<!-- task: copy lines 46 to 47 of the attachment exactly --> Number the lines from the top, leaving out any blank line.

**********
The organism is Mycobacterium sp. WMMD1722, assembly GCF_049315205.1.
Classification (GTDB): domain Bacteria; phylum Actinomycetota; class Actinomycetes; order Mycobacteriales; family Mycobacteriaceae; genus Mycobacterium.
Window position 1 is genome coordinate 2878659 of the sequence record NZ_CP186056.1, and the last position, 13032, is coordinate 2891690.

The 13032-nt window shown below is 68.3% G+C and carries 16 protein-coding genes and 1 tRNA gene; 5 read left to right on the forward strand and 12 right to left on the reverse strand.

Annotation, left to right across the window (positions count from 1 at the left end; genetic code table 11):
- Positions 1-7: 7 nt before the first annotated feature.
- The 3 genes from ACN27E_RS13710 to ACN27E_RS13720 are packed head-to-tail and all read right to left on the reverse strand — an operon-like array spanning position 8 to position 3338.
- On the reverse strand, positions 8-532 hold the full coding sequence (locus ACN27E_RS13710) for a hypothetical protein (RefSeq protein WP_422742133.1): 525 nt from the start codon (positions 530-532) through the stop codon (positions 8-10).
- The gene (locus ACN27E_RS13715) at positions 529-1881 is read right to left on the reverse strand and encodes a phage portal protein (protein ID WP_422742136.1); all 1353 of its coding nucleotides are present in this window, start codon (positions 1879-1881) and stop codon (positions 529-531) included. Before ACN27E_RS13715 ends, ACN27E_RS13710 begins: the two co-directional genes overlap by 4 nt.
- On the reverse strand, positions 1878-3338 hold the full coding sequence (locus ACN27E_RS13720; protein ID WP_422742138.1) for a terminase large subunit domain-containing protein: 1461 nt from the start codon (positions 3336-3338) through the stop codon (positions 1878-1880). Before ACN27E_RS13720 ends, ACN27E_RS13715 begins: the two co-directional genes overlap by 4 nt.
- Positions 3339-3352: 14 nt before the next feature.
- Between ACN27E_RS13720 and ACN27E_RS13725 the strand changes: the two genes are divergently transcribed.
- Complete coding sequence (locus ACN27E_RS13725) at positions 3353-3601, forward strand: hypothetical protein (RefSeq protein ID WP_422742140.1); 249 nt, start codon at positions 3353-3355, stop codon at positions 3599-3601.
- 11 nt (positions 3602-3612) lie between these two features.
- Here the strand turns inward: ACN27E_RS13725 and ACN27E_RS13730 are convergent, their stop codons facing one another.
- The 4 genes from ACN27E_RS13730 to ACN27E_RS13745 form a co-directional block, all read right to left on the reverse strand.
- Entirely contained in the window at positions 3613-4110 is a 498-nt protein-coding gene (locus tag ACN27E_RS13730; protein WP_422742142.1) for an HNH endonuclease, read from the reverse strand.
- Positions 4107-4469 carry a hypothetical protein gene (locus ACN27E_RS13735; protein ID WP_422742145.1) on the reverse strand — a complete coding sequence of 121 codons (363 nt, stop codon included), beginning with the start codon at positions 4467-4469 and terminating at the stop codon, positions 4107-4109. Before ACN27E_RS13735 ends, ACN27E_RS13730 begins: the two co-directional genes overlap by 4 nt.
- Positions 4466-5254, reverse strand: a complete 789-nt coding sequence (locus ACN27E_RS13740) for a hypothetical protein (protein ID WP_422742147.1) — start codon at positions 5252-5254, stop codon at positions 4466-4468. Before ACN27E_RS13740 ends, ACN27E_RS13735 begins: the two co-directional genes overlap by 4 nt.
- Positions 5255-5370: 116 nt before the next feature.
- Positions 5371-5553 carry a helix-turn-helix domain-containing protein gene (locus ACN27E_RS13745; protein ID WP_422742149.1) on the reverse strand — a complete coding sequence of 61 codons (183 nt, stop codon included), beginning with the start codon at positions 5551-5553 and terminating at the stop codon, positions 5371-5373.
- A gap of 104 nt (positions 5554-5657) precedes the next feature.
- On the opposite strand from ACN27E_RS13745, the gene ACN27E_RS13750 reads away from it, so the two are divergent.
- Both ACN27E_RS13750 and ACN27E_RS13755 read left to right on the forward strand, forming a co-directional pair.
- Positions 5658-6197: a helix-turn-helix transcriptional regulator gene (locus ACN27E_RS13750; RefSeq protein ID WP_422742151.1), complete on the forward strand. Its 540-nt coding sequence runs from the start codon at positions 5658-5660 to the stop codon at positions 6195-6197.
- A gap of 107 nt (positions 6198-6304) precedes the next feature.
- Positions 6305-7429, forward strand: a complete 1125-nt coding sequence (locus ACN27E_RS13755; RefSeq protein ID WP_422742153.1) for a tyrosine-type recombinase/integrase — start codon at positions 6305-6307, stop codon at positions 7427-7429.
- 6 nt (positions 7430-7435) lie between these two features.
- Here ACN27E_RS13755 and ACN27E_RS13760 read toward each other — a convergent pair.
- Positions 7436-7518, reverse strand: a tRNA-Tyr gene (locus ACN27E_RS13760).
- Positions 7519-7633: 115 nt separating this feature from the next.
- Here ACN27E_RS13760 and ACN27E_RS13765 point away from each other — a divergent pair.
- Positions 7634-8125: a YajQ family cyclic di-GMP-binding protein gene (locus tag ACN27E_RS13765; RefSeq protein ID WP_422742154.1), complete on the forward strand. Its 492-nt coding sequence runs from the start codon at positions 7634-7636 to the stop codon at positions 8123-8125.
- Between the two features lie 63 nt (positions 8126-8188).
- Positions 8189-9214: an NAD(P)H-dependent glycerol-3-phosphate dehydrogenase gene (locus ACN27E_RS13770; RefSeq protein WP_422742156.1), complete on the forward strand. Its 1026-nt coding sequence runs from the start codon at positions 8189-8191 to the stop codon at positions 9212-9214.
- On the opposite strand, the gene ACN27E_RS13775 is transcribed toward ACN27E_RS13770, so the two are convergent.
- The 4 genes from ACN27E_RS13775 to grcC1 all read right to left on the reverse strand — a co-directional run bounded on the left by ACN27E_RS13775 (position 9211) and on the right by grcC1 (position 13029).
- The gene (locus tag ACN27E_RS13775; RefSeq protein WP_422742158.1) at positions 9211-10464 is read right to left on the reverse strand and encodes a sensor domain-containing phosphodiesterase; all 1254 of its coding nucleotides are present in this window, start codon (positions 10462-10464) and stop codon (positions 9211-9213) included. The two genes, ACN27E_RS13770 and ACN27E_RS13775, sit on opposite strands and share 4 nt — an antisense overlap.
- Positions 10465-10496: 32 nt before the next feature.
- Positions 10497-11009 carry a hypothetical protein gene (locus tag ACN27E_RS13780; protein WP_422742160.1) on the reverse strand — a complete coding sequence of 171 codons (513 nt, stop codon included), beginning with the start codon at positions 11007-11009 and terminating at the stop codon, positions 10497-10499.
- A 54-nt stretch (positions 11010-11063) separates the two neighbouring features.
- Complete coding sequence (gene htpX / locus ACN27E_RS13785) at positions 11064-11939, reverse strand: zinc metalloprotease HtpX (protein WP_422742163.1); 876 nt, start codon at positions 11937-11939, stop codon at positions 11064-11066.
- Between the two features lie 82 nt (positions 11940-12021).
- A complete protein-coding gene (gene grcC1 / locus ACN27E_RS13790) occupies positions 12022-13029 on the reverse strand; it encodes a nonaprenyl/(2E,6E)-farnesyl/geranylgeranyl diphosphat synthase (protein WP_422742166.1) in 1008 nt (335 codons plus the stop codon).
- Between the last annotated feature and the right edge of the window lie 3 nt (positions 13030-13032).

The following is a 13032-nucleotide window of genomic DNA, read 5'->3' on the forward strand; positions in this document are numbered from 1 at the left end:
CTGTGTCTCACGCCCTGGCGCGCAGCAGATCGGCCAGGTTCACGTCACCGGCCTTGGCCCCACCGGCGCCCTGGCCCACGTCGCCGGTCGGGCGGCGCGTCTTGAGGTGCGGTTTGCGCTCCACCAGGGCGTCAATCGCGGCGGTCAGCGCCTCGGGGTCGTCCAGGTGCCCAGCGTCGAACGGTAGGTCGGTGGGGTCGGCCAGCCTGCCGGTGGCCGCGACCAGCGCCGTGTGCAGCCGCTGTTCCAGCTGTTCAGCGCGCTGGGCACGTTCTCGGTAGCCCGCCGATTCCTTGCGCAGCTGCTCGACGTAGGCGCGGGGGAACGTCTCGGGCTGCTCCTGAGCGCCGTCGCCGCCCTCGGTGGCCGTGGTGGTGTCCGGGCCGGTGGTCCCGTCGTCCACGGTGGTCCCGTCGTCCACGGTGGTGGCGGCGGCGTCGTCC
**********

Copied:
The following is a 13032-nucleotide window of genomic DNA, read 5'->3' on the forward strand; positions in this document are numbered from 1 at the left end:
CTGTGTCTCACGCCCTGGCGCGCAGCAGATCGGCCAGGTTCACGTCACCGGCCTTGGCCCCACCGGCGCCCTGGCCCACGTCGCCGGTCGGGCGGCGCGTCTTGAGGTGCGGTTTGCGCTCCACCAGGGCGTCAATCGCGGCGGTCAGCGCCTCGGGGTCGTCCAGGTGCCCAGCGTCGAACGGTAGGTCGGTGGGGTCGGCCAGCCTGCCGGTGGCCGCGACCAGCGCCGTGTGCAGCCGCTGTTCCAGCTGTTCAGCGCGCTGGGCACGTTCTCGGTAGCCCGCCGATTCCTTGCGCAGCTGCTCGACGTAGGCGCGGGGGAACGTCTCGGGCTGCTCCTGAGCGCCGTCGCCGCCCTCGGTGGCCGTGGTGGTGTCCGGGCCGGTGGTCCCGTCGTCCACGGTGGTCCCGTCGTCCACGGTGGTGGCGGCGGCGTCGTCC